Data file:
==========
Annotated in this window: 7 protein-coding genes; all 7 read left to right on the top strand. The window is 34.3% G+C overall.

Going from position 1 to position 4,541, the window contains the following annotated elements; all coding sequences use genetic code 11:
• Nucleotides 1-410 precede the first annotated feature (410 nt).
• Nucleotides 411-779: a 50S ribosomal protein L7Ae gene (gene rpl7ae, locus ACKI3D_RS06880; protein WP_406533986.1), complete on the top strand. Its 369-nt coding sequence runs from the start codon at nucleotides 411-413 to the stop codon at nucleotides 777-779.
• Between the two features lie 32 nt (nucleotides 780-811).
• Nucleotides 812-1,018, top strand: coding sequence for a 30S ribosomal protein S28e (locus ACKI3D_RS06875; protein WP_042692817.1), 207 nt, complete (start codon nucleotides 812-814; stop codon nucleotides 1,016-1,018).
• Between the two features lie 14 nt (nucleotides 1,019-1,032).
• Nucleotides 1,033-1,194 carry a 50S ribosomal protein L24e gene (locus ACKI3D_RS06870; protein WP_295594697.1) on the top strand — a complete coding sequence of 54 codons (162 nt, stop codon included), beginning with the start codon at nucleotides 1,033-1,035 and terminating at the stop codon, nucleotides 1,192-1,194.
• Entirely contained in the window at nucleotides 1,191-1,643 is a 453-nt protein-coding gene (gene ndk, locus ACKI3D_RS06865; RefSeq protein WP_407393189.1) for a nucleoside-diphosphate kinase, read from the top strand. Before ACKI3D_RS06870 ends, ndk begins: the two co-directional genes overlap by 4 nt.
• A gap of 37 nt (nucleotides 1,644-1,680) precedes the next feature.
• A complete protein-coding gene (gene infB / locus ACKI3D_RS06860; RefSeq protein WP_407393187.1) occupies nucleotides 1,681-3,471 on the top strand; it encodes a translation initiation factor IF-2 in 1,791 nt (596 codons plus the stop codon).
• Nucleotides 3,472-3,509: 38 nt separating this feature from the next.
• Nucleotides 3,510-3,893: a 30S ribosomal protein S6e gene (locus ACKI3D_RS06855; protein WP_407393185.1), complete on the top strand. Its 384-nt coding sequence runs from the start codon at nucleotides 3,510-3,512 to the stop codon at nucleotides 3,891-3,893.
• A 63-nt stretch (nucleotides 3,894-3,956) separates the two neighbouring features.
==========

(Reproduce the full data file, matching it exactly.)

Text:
Annotated in this window: 7 protein-coding genes; all 7 read left to right on the top strand. The window is 34.3% G+C overall.

Going from position 1 to position 4,541, the window contains the following annotated elements; all coding sequences use genetic code 11:
• Nucleotides 1-410 precede the first annotated feature (410 nt).
• Nucleotides 411-779: a 50S ribosomal protein L7Ae gene (gene rpl7ae, locus ACKI3D_RS06880; protein WP_406533986.1), complete on the top strand. Its 369-nt coding sequence runs from the start codon at nucleotides 411-413 to the stop codon at nucleotides 777-779.
• Between the two features lie 32 nt (nucleotides 780-811).
• Nucleotides 812-1,018, top strand: coding sequence for a 30S ribosomal protein S28e (locus ACKI3D_RS06875; protein WP_042692817.1), 207 nt, complete (start codon nucleotides 812-814; stop codon nucleotides 1,016-1,018).
• Between the two features lie 14 nt (nucleotides 1,019-1,032).
• Nucleotides 1,033-1,194 carry a 50S ribosomal protein L24e gene (locus ACKI3D_RS06870; protein WP_295594697.1) on the top strand — a complete coding sequence of 54 codons (162 nt, stop codon included), beginning with the start codon at nucleotides 1,033-1,035 and terminating at the stop codon, nucleotides 1,192-1,194.
• Entirely contained in the window at nucleotides 1,191-1,643 is a 453-nt protein-coding gene (gene ndk, locus ACKI3D_RS06865; RefSeq protein WP_407393189.1) for a nucleoside-diphosphate kinase, read from the top strand. Before ACKI3D_RS06870 ends, ndk begins: the two co-directional genes overlap by 4 nt.
• A gap of 37 nt (nucleotides 1,644-1,680) precedes the next feature.
• A complete protein-coding gene (gene infB / locus ACKI3D_RS06860; RefSeq protein WP_407393187.1) occupies nucleotides 1,681-3,471 on the top strand; it encodes a translation initiation factor IF-2 in 1,791 nt (596 codons plus the stop codon).
• Nucleotides 3,472-3,509: 38 nt separating this feature from the next.
• Nucleotides 3,510-3,893: a 30S ribosomal protein S6e gene (locus ACKI3D_RS06855; protein WP_407393185.1), complete on the top strand. Its 384-nt coding sequence runs from the start codon at nucleotides 3,510-3,512 to the stop codon at nucleotides 3,891-3,893.
• A 63-nt stretch (nucleotides 3,894-3,956) separates the two neighbouring features.